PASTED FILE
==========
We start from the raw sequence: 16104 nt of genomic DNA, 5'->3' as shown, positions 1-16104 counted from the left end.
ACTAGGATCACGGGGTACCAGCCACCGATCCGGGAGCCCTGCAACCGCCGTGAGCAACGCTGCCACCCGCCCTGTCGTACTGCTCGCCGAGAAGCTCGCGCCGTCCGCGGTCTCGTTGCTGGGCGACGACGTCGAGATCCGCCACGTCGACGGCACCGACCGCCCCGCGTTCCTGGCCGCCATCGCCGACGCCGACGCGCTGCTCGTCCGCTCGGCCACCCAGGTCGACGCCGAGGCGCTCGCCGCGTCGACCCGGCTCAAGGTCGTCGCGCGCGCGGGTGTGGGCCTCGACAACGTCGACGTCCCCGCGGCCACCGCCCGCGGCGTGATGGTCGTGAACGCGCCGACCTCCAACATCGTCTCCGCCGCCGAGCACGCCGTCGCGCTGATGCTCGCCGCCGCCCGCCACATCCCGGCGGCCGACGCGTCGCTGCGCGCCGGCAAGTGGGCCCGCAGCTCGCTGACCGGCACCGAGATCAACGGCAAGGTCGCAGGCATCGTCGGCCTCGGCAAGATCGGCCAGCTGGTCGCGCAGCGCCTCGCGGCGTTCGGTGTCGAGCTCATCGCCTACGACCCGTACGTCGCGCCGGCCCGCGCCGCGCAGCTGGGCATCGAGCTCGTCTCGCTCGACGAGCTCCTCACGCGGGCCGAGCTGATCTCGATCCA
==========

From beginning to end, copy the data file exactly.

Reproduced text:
We start from the raw sequence: 16104 nt of genomic DNA, 5'->3' as shown, positions 1-16104 counted from the left end.
ACTAGGATCACGGGGTACCAGCCACCGATCCGGGAGCCCTGCAACCGCCGTGAGCAACGCTGCCACCCGCCCTGTCGTACTGCTCGCCGAGAAGCTCGCGCCGTCCGCGGTCTCGTTGCTGGGCGACGACGTCGAGATCCGCCACGTCGACGGCACCGACCGCCCCGCGTTCCTGGCCGCCATCGCCGACGCCGACGCGCTGCTCGTCCGCTCGGCCACCCAGGTCGACGCCGAGGCGCTCGCCGCGTCGACCCGGCTCAAGGTCGTCGCGCGCGCGGGTGTGGGCCTCGACAACGTCGACGTCCCCGCGGCCACCGCCCGCGGCGTGATGGTCGTGAACGCGCCGACCTCCAACATCGTCTCCGCCGCCGAGCACGCCGTCGCGCTGATGCTCGCCGCCGCCCGCCACATCCCGGCGGCCGACGCGTCGCTGCGCGCCGGCAAGTGGGCCCGCAGCTCGCTGACCGGCACCGAGATCAACGGCAAGGTCGCAGGCATCGTCGGCCTCGGCAAGATCGGCCAGCTGGTCGCGCAGCGCCTCGCGGCGTTCGGTGTCGAGCTCATCGCCTACGACCCGTACGTCGCGCCGGCCCGCGCCGCGCAGCTGGGCATCGAGCTCGTCTCGCTCGACGAGCTCCTCACGCGGGCCGAGCTGATCTCGATCCA